The MANOVA results showed a significant experimental condition effect on HbO2 across the two ROIs, F(2,20) = 19.70, p < 0.001. Results from the follow-up ANOVAs showed that a significant experimental condition effect existed for both the frontal cortex (F(1,21) = 41.34, p < 0.001, partial η2 = 0.66) and the parietal lobe (F(1,21) = 16.96, p < 0.001, partial η2 = 0.45). An inspection of the difference in means between the two experimental conditions indicated that a statistically significant higher level of HbO2 concentration was observed for the momentum dumbbell exercise relative to the conventional dumbbell exercise in the frontal cortex (11.603 × 10−7 mol/l ± 8.159 × 10−7 mol/l vs. 0.257 × 10−7 mol/l ± 4.128 × 10−7 mol/l, p < 0.05) and in the parietal lobe (6.373 × 10−7 mol/l ± 4.521 × 10−7 mol/l vs. 1.978 × 10−7 mol/l ± 2.962 × 10−7 mol/l, p < 0.05). Figure 3 displays the differences in HbO2 concentrations in the frontal cortex and parietal lobe between the momentum and conventional dumbbell exercises.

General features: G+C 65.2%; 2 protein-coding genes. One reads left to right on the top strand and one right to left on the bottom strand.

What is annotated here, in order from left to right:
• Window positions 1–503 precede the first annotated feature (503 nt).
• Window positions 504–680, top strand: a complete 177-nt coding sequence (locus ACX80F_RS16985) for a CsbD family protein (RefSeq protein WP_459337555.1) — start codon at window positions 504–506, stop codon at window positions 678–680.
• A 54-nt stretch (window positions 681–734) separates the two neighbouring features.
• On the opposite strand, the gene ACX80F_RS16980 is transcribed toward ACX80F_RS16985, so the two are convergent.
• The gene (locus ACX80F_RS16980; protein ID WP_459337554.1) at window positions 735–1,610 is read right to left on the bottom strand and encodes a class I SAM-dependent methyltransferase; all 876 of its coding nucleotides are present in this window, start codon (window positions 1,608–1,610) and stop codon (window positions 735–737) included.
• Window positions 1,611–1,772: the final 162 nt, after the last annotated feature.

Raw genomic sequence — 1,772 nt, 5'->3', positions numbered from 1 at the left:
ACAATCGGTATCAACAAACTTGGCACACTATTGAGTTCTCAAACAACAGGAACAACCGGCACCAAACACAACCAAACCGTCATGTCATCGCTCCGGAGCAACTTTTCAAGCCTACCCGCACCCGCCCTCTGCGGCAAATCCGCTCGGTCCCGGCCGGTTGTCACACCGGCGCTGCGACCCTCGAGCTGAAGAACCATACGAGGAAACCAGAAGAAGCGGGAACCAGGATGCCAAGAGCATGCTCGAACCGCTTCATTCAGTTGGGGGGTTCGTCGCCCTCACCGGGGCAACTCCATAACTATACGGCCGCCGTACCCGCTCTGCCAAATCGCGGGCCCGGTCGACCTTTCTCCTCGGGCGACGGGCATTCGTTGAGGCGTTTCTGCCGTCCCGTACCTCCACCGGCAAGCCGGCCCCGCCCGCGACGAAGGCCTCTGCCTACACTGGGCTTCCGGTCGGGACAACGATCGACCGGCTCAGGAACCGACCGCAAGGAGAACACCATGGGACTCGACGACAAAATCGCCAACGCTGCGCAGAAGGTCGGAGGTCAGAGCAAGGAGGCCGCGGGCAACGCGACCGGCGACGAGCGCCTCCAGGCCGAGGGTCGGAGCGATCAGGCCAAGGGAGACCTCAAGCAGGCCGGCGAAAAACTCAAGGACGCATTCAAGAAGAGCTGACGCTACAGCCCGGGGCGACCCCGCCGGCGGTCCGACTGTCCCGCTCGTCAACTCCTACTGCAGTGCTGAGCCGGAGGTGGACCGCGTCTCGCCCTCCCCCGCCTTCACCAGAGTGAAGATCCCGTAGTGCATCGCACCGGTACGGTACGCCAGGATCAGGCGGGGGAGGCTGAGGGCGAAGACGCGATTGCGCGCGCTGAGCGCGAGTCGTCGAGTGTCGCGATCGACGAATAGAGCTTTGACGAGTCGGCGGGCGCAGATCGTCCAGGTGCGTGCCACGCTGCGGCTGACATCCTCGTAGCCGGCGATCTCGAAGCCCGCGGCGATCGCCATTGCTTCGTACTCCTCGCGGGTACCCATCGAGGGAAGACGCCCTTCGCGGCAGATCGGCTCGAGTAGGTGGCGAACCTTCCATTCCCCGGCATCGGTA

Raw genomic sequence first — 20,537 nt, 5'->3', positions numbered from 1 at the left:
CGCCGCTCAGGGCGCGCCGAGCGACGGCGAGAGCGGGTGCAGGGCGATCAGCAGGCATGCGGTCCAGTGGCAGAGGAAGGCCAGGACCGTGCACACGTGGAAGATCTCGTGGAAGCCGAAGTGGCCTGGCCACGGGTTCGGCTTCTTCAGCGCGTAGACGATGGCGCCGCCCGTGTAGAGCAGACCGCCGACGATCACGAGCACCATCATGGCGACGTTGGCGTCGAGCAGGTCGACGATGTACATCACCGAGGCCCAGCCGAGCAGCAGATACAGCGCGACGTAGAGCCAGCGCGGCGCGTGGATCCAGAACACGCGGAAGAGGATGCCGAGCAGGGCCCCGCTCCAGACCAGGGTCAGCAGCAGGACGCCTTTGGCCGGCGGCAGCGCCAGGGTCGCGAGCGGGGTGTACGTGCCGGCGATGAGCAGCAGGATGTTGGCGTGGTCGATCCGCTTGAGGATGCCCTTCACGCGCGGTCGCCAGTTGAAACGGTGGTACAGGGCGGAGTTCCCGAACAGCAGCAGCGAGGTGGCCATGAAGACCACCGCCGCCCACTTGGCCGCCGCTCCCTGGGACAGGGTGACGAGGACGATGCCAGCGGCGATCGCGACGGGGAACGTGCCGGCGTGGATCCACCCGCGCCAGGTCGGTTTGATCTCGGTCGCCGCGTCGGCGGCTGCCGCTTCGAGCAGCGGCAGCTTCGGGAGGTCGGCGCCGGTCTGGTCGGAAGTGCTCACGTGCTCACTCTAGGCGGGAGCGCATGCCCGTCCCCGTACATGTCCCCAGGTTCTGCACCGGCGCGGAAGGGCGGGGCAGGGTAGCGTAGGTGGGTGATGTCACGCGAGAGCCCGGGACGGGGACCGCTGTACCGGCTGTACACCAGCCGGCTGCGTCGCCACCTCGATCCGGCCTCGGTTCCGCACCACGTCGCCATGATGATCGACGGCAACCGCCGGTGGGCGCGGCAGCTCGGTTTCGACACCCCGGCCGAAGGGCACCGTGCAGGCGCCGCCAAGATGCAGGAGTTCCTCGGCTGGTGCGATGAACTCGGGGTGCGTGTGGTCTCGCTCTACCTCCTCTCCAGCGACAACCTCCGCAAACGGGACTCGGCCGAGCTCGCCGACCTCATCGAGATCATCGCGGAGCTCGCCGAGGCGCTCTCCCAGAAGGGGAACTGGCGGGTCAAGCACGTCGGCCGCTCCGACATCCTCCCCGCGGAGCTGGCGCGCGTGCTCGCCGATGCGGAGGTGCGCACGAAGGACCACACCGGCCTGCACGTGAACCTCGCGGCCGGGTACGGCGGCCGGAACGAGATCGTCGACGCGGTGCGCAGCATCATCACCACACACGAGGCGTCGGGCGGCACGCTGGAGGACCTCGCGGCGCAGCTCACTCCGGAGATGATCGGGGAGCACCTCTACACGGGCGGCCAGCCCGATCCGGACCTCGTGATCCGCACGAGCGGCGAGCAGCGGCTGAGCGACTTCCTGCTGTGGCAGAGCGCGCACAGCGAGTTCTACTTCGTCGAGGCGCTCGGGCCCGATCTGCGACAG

Figure 3. *Indicates a significant difference between the momentum dumbbell and conventional dumbbell exercises. ROI-1: Region of interest—frontal cortex. ROI-2: Region of interest—parietal lobe.
The MANOVA results indicated a significant experimental condition effect on the six muscles studied, F(6,16) = 20.65, p < 0.001. Of the six ANOVAs conducted, four were statistically significant (p ≤ 0.003). Compared to the conventional dumbbell exercise, momentum dumbbell exercise was shown to involve a higher level of electrical activity in the muscles of the anterior and posterior deltoids of the upper arm and the flexor carpi radialis and extensor carpi radialis longus of the forearm (p < 0.05). There was, however, no significant difference in the biceps brachii (p = 0.06) and triceps brachii (p = 0.37). Estimates on sEMG are presented in Figure 4.
Figure 4. *Indicates a significant difference between the momentum dumbbell and conventional dumbbell exercises.